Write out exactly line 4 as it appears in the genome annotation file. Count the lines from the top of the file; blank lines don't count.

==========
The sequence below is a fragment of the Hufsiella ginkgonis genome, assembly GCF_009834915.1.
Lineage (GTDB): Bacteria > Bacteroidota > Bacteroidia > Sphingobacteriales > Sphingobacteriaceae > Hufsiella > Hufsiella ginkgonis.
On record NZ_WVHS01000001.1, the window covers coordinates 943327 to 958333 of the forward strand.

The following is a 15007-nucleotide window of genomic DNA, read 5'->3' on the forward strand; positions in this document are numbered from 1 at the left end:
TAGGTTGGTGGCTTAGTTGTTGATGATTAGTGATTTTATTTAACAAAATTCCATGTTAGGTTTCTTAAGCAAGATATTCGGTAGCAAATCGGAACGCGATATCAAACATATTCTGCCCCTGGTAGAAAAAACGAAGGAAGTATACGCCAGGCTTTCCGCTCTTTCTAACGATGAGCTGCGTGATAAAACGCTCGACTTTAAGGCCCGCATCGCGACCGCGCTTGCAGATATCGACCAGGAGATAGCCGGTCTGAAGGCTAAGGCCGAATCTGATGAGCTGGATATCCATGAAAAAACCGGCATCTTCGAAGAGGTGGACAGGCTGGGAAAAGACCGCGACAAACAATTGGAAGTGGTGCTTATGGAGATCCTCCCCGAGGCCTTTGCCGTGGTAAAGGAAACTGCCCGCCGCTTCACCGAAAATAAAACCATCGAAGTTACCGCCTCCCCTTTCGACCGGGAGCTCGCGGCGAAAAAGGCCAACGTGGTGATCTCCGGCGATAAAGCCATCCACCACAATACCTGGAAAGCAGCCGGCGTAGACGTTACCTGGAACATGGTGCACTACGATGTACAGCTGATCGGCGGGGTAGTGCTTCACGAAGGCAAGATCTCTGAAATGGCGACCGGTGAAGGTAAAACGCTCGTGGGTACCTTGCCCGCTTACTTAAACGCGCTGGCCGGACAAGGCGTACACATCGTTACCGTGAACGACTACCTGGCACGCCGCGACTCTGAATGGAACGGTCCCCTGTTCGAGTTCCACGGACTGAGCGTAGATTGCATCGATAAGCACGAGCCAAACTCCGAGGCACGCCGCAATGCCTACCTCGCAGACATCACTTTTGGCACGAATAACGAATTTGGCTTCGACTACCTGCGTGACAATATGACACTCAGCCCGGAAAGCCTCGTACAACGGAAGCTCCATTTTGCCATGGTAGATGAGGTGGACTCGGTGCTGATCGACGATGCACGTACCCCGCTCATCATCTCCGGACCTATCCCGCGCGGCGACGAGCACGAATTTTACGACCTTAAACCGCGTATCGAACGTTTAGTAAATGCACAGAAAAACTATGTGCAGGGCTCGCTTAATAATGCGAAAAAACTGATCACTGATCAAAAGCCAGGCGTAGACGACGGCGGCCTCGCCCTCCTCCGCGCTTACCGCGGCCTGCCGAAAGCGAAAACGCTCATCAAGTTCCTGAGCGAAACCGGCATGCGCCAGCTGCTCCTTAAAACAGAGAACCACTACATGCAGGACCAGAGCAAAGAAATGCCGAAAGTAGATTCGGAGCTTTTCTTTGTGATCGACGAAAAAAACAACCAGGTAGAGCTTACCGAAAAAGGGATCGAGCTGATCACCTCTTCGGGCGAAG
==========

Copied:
The following is a 15007-nucleotide window of genomic DNA, read 5'->3' on the forward strand; positions in this document are numbered from 1 at the left end: